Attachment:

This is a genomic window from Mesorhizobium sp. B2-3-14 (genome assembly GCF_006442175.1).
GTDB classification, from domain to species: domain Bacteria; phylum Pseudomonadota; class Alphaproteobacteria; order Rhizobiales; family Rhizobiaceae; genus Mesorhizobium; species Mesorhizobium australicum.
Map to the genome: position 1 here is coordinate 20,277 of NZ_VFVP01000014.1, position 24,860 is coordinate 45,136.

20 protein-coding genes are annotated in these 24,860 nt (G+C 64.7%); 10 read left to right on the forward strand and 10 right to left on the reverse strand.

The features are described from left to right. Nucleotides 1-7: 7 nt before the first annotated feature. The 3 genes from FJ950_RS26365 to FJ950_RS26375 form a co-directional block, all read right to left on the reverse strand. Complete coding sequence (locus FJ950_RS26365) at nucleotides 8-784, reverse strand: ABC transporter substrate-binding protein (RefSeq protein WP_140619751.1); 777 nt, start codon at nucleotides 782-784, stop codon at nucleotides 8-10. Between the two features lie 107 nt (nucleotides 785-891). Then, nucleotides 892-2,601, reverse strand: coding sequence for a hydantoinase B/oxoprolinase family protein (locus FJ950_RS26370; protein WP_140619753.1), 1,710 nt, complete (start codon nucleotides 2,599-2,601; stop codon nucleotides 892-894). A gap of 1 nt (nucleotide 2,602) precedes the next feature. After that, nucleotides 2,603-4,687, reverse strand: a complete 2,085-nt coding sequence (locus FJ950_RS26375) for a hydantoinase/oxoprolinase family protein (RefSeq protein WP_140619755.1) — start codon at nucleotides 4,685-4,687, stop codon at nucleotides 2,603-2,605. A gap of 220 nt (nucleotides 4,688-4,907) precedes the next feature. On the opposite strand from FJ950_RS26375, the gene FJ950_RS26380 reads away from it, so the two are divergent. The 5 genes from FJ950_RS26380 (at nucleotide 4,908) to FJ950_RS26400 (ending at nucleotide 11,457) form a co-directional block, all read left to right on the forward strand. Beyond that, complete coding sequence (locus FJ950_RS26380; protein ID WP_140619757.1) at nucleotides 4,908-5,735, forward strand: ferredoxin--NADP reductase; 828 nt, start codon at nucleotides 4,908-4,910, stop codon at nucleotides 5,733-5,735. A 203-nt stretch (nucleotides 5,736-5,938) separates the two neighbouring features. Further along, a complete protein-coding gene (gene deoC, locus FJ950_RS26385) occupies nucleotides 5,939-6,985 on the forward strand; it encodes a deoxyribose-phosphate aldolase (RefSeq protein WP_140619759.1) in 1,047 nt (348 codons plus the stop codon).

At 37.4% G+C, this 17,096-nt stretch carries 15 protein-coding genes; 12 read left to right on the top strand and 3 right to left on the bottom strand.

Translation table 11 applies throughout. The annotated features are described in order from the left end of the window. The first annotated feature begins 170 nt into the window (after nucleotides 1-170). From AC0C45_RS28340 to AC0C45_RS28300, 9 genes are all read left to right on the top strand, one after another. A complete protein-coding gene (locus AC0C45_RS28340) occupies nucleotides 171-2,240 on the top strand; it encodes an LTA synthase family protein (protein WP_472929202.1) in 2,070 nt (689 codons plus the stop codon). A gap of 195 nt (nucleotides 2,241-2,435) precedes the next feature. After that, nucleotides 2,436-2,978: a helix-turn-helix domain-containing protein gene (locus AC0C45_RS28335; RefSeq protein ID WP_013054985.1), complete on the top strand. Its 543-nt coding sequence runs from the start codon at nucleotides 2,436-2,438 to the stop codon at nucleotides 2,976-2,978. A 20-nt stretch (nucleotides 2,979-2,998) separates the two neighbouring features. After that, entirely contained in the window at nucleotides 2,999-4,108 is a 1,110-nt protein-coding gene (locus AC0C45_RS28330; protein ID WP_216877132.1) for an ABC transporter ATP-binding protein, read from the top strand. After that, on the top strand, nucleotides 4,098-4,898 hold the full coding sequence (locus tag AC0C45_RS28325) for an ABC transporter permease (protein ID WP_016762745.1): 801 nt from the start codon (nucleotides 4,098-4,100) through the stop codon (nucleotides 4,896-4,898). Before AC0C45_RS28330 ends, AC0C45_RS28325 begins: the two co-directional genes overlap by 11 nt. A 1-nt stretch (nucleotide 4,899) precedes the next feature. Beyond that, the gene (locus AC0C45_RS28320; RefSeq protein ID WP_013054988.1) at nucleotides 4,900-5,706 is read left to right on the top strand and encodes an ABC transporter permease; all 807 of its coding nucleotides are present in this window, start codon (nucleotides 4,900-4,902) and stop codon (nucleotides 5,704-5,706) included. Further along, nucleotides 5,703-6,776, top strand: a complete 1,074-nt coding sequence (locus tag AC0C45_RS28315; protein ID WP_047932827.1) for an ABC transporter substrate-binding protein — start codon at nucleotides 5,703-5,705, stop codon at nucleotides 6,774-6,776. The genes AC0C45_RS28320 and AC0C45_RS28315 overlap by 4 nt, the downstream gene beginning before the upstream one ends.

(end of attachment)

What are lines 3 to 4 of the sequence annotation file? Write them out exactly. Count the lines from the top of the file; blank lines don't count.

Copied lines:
Map to the genome: position 1 here is coordinate 20,277 of NZ_VFVP01000014.1, position 24,860 is coordinate 45,136.

20 protein-coding genes are annotated in these 24,860 nt (G+C 64.7%); 10 read left to right on the forward strand and 10 right to left on the reverse strand.